General Kuan Ti Festival (God of War)

Kuan Ti is the red-faced God of War, which is worshipped in many Chinese home. Kuan Ti is also known as Guan Yu or Guan Gong.. The portrait or statue of Kuan Ti always faces the front door of homes to prevent demons and evil spirits from entering. Kuan Ti is a powerful God in the pantheon.

Prior to his deification, Kuan Ti was a historical figure who lived from 162 to 220 AD. He was a warrior with great reputation and stories about him were told in the earlier Chinese novel series, the Romance of the Three Kingdoms.

Kuan Ti was an important figure in the civil war that followed the collapse of the Han Dynasty. He was part of the group that was still loyal to the Han and was seeking to restore the Emperor to power. Kuan Ti was executed when he was ambushed and captured while attempting a retreat.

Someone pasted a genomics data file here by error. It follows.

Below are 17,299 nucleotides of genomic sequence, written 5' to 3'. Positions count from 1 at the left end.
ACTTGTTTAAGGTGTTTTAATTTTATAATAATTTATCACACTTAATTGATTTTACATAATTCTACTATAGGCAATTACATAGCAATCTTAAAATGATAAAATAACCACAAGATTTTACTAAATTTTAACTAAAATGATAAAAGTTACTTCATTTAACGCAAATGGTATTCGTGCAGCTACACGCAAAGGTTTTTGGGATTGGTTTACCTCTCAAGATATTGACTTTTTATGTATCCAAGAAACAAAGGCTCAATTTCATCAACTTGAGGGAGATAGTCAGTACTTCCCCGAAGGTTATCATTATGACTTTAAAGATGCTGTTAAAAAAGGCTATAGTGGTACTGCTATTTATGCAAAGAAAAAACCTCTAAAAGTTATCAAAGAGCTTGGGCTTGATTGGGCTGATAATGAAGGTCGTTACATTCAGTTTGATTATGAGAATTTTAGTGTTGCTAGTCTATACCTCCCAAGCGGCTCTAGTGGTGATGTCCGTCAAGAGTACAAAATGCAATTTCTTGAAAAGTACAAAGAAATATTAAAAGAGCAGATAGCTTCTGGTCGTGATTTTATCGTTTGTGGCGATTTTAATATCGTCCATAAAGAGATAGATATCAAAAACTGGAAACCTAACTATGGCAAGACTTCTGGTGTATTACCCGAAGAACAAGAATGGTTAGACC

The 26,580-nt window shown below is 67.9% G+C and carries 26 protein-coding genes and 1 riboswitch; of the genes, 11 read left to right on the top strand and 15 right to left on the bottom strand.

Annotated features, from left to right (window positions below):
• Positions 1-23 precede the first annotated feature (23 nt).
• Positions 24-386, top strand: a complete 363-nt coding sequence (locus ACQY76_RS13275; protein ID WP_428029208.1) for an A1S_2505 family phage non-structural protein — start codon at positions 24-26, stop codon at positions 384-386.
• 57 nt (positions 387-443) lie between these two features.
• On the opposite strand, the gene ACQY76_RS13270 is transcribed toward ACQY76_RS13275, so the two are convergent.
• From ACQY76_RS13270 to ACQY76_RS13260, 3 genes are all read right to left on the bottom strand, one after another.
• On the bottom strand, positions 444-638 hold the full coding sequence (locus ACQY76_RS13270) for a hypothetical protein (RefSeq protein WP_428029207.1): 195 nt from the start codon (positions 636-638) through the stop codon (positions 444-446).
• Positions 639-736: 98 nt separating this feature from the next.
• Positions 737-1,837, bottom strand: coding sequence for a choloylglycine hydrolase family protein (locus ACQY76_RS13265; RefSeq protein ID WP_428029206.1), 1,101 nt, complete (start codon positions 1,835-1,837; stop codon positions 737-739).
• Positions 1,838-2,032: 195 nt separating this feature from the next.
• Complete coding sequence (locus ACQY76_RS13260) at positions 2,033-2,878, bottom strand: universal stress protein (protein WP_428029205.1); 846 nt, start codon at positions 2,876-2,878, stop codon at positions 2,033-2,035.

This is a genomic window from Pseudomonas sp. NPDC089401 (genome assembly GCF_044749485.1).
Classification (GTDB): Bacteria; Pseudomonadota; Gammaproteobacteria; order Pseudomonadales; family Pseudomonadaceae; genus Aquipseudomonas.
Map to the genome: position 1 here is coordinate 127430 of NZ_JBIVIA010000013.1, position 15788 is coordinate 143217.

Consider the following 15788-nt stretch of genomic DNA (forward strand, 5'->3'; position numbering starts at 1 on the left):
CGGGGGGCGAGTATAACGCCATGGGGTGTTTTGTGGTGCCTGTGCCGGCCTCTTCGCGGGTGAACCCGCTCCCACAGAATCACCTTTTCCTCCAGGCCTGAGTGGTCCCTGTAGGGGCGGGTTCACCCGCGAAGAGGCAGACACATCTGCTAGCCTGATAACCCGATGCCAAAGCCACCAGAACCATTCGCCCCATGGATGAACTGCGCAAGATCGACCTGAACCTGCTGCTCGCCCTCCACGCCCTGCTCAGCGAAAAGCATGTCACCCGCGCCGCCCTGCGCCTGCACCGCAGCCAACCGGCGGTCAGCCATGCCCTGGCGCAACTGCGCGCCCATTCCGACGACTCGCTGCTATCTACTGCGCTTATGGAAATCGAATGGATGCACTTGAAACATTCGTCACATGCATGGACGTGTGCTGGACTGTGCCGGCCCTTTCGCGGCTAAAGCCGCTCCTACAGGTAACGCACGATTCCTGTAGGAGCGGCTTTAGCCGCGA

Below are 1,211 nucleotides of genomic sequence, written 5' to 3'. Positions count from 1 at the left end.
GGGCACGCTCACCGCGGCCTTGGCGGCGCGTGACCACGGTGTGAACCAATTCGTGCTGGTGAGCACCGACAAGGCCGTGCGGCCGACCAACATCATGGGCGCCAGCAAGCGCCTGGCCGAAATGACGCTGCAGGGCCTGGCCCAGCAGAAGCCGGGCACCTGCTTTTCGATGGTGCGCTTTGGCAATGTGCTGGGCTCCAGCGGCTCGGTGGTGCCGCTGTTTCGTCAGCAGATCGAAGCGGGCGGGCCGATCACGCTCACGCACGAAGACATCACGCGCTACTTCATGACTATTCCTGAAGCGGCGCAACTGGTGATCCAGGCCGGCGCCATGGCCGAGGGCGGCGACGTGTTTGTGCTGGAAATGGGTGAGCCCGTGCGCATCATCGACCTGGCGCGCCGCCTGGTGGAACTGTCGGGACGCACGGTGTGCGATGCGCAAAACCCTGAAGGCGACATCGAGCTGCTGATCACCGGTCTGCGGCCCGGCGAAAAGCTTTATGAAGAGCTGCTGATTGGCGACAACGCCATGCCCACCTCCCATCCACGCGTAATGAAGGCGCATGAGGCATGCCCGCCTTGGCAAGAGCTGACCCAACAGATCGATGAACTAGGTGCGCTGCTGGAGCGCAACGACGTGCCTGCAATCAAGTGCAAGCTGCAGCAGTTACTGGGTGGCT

Today, the Chinese worship Kuan Ti for many reasons. As a mighty warrior, he is a slayer of evil, protecting those he watches over. He is also worshipped by business community as a sign of trustworthiness and a defender of their good name. He is also worshipped by people of all walk of life, particularly in Hong Kong because he was an upholder of the code of brotherhood and a symbol of fraternal loyalty.

Kuan Ti was given the name Guan Gong after his death. Guan Gong means Lord Guan. Guan Gong is often depicted on the doors of temples with his fellow general or brother, Zhang Fei. The portrait and statue of the red-faced Guan Gong depicts him with his Guandao sword.

Kuan Ti or Guan Gong is mainly worshipped by the Chinese in China,Taiwan, Hong Kong, Tibet and the Chinese communities in other countries. His birthday falls on the 24th day of the Chinese sixth lunar month in Hong Kong. In Malaysia, it is celebrated on the 13th day of the Chinese second lunar month and in Singapore, it is on the 13th day of the Chinese fifth lunar month.